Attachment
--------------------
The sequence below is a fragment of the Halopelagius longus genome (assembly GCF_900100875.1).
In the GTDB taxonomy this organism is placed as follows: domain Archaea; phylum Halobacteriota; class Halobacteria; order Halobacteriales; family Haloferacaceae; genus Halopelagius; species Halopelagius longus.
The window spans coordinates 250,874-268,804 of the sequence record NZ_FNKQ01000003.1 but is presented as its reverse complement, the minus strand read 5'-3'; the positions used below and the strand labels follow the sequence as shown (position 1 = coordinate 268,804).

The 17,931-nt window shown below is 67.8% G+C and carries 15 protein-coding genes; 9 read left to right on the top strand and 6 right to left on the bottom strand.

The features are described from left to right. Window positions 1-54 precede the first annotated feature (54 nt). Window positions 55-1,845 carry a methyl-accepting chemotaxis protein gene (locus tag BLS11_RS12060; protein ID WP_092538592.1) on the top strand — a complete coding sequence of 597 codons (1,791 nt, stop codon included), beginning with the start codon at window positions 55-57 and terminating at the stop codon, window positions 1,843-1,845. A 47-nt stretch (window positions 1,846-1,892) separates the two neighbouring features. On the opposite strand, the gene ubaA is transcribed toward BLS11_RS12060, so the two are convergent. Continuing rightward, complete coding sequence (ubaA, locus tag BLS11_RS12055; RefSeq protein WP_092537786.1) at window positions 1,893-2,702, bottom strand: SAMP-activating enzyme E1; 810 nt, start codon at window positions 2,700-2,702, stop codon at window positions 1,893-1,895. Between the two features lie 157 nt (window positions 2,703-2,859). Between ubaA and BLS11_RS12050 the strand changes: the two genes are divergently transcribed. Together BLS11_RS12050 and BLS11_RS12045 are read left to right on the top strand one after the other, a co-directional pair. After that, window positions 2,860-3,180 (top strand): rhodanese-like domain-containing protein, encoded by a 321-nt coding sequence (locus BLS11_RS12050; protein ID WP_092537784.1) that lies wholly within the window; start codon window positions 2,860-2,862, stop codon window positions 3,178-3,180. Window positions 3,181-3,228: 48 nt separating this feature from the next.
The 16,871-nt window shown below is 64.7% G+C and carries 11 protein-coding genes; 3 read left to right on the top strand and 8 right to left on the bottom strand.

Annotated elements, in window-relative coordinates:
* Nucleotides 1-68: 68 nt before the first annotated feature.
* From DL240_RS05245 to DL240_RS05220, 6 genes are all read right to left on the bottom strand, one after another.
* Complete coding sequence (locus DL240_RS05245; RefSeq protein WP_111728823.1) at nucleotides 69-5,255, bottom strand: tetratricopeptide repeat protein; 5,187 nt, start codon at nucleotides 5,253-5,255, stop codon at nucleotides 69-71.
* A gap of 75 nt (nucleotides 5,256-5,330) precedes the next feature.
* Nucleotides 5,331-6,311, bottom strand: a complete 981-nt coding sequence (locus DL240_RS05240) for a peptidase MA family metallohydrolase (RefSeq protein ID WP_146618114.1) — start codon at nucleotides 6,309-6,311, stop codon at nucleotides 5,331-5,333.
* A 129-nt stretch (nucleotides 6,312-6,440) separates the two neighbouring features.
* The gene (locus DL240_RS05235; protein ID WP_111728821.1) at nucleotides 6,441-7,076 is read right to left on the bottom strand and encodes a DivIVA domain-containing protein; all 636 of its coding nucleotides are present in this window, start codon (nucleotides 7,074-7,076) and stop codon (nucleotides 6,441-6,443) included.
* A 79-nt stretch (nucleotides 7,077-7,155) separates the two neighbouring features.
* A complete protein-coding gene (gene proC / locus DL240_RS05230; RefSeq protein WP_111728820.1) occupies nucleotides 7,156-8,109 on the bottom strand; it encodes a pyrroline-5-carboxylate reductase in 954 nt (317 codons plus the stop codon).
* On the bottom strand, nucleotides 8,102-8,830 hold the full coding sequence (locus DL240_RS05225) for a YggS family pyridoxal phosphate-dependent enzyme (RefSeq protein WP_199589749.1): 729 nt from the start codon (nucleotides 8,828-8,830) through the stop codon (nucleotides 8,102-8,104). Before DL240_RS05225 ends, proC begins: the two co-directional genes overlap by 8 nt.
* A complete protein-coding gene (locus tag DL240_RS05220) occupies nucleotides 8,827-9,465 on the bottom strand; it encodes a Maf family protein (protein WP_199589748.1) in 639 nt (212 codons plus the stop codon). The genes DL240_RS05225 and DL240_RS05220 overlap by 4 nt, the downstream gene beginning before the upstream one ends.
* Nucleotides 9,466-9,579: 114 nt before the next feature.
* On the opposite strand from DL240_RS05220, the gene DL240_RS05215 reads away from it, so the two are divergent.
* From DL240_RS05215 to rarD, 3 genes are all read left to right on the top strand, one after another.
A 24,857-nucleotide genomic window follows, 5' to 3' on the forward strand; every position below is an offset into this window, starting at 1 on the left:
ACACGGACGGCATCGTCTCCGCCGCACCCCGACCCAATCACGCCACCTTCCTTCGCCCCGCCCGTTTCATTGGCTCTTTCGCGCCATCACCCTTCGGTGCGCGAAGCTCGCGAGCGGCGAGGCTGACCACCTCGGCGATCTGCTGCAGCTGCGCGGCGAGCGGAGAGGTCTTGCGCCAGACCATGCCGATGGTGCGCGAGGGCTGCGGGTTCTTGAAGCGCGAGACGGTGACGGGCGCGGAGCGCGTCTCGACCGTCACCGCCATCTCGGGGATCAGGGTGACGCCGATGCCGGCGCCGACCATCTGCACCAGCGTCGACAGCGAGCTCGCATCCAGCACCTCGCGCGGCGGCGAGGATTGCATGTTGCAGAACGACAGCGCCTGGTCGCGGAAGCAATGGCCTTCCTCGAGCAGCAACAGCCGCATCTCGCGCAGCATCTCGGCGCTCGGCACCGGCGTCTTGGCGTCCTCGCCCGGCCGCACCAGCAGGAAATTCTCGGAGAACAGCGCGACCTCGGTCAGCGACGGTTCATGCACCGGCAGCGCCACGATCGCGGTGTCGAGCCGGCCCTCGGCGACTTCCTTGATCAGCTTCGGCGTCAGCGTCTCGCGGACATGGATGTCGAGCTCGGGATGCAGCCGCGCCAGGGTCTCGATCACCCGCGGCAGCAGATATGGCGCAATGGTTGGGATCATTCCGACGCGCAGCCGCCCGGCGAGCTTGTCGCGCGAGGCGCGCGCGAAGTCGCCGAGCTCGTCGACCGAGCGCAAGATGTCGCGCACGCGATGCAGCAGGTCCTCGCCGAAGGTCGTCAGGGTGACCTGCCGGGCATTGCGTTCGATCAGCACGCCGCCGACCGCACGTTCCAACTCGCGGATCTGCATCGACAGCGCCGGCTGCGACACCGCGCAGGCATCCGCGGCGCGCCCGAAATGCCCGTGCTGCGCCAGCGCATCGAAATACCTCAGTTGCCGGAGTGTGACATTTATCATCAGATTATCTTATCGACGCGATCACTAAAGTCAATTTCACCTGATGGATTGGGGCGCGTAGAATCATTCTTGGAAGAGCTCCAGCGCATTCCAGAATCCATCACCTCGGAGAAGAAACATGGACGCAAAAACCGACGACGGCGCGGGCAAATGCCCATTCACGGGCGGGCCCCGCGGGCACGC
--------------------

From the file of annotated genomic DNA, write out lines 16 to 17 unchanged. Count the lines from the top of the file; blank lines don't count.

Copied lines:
* A complete protein-coding gene (gene proC / locus DL240_RS05230; RefSeq protein WP_111728820.1) occupies nucleotides 7,156-8,109 on the bottom strand; it encodes a pyrroline-5-carboxylate reductase in 954 nt (317 codons plus the stop codon).
* On the bottom strand, nucleotides 8,102-8,830 hold the full coding sequence (locus DL240_RS05225) for a YggS family pyridoxal phosphate-dependent enzyme (RefSeq protein WP_199589749.1): 729 nt from the start codon (nucleotides 8,828-8,830) through the stop codon (nucleotides 8,102-8,104). Before DL240_RS05225 ends, proC begins: the two co-directional genes overlap by 8 nt.